Roe Moore‘s vast experience has taken her both in front of the camera and behind the scenes on familiar television shows like Lucha Underground and Wives with Knives as well as indie film favorites like Entertainment and The Escort. She’s worked as a script supervisor alongside many highly acclaimed directors. As founder and producer of PiePie Productions, she has produced multiple award-winning projects including short film Dark Specter and narrative web content for Funny-or-Die. Roe was recently awarded a women’s Filmmaker-in-Residence with Her Film Project. Twitter: @Roe_Moore
When a script goes into production, many variables can change your story.
Today is a special treat from two of the most misunderstood positions in the film industry: script supervisor and script coordinator. I have been a script supervisor for over four years and I am joined by script coordinator Cole Fowler (currently the Script Coordinator for How To Get Away With Murder) to provide insight to writers of what to expect when a script goes into production.
Script Supervisors are responsible for multiple tasks in the day-to-day operations on a production set: taking notes for the post production team; ensuring the actors say their lines and hit their marks repeatedly take after take; and confirming the coverage of the script so the story can be told as written when the footage hits the editing room while documenting any changes.
Script Coordinators are the liaison between the writers and the studio/production company. Like a script supervisor, script coordinators are to keep track of the broader picture of a show’s continuity and timeline; are responsible for coordinating the discussion regarding script changes from the Standards and Practices as well as creative changes from the studio, director, or actors; and are the point of contact when the writer isn’t available. The position is also responsible for formatting, proofreading and tracking changes to the script drafts.
Here are a few things writers can consider when their script goes into production from our perspective:
Differences Between Television and Film for a Writer
Cole describes the difference between film and television the best: “For film, you have to know all the answers before you go into production. In television, everyone gets to figure things out together as you go.” Both mediums lend themselves to high collaboration between the writer, director, and the actors when it comes to the story and the characters. The primary difference is the involvement of the writer once the script goes into production.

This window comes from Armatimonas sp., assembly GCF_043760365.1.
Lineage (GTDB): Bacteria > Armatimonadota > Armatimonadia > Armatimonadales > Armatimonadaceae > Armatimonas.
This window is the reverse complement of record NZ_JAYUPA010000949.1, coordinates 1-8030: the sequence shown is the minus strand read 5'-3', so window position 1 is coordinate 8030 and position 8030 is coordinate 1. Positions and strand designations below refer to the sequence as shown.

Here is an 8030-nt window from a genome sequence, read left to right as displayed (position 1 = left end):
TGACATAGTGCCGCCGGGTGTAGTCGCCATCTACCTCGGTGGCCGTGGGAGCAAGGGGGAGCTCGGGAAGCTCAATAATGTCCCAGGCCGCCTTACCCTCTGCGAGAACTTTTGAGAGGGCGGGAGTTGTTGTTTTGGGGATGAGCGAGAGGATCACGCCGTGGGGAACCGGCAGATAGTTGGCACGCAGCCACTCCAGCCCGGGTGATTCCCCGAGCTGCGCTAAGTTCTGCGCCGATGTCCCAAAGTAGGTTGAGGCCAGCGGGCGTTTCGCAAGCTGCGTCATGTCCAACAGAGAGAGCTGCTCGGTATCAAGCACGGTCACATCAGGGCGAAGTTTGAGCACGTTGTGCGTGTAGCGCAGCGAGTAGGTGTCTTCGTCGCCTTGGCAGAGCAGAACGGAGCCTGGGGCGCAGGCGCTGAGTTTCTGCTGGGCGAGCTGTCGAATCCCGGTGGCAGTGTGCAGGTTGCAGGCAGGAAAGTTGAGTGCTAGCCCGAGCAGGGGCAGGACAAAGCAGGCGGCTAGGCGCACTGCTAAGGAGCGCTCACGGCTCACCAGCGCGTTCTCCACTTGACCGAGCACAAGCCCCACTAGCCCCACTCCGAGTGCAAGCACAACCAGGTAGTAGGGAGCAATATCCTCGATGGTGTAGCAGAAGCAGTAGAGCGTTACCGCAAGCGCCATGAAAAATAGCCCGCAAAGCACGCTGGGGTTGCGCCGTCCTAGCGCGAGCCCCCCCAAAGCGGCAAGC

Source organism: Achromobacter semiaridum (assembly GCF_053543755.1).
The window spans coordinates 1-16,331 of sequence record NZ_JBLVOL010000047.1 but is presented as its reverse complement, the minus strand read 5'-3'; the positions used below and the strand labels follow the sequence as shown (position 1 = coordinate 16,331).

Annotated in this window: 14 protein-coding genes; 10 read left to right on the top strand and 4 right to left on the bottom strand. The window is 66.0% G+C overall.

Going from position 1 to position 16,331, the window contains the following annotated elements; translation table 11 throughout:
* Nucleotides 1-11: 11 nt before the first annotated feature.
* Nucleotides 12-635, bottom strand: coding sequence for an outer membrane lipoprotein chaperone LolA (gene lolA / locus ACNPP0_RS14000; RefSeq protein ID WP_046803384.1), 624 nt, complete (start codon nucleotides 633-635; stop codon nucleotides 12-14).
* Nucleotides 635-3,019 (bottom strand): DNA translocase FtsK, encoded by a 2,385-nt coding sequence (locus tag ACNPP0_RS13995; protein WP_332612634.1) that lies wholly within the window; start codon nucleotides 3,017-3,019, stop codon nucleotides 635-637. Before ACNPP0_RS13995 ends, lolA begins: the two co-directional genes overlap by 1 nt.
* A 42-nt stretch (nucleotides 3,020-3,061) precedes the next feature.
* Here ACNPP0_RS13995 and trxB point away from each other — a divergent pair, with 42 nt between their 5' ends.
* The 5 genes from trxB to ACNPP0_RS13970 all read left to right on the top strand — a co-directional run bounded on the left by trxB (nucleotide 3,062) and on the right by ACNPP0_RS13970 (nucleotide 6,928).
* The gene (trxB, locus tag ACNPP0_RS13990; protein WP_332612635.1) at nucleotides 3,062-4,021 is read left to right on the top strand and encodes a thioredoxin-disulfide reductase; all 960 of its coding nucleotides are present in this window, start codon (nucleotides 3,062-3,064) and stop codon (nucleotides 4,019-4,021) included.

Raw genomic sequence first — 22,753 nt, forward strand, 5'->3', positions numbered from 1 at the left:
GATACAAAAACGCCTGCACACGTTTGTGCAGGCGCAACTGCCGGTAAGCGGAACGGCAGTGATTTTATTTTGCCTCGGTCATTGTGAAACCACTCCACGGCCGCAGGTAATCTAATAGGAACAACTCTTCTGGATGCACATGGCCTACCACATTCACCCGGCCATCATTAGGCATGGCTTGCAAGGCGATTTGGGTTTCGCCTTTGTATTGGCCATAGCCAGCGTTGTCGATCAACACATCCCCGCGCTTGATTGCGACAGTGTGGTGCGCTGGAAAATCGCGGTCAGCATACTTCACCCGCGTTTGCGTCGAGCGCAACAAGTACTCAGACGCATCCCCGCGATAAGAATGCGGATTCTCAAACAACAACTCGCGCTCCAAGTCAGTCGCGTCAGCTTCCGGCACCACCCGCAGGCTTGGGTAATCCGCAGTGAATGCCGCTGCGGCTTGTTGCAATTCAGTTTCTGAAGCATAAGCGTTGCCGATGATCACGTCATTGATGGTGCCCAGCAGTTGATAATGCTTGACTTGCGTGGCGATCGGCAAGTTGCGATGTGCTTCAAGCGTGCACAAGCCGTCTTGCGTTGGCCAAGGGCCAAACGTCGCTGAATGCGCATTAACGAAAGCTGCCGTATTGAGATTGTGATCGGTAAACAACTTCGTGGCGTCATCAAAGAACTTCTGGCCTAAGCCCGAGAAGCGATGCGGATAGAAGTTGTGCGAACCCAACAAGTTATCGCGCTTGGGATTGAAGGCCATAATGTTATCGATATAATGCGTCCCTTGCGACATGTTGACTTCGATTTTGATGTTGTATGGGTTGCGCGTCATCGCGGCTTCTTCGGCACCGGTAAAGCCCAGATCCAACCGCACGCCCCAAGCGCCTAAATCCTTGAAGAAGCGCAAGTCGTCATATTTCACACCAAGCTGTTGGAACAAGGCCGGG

In television, the writer is on set and available for all questions pertaining to the characters, the story arc, and other details needed to fill the world. Cole suggests a writer must know and understand the character and story of the episode so well that they can simply answer any question brought to them from the creative people who are bringing their words to life. Often if the writer doesn’t know the answer, there is a high possibility the actor and/or director doesn’t know either. Depending on the show, the writer may also be needed to write other alternative dialogue lines – especially for Comedy. Cole may step in when the changes or details.
In film, it is a rarity to have the writer available for clarifications. In the event something isn’t clear, the director is the one making decisions. As a script supervisor, I assist the director in making sure the choices do not affect the continuity of the script or the character. This includes heat-of-the-moment decisions like: “Would the character carry his skateboard with him in this scene?”
In that instance, the director may decide to change what was written. If the director chooses to have the character no longer carry his skateboard, our positions will go through the script and determine if this works with the story and the character’s arc. As a script coordinator, Cole will reach out to the writer directly and confirm the information. As a script supervisor, I will review the script as written as well as the footage that has already been captured on camera. This will ensure if the director’s chosen moment for the character to no longer carries his skateboard would make sense. From both of our perspectives, we are responsible for providing solutions to how the director’s vision can work based off the writing. This may include providing alternative dialogue lines, adding an additional shot that isn’t written – maybe we see him put the skateboard in his closet.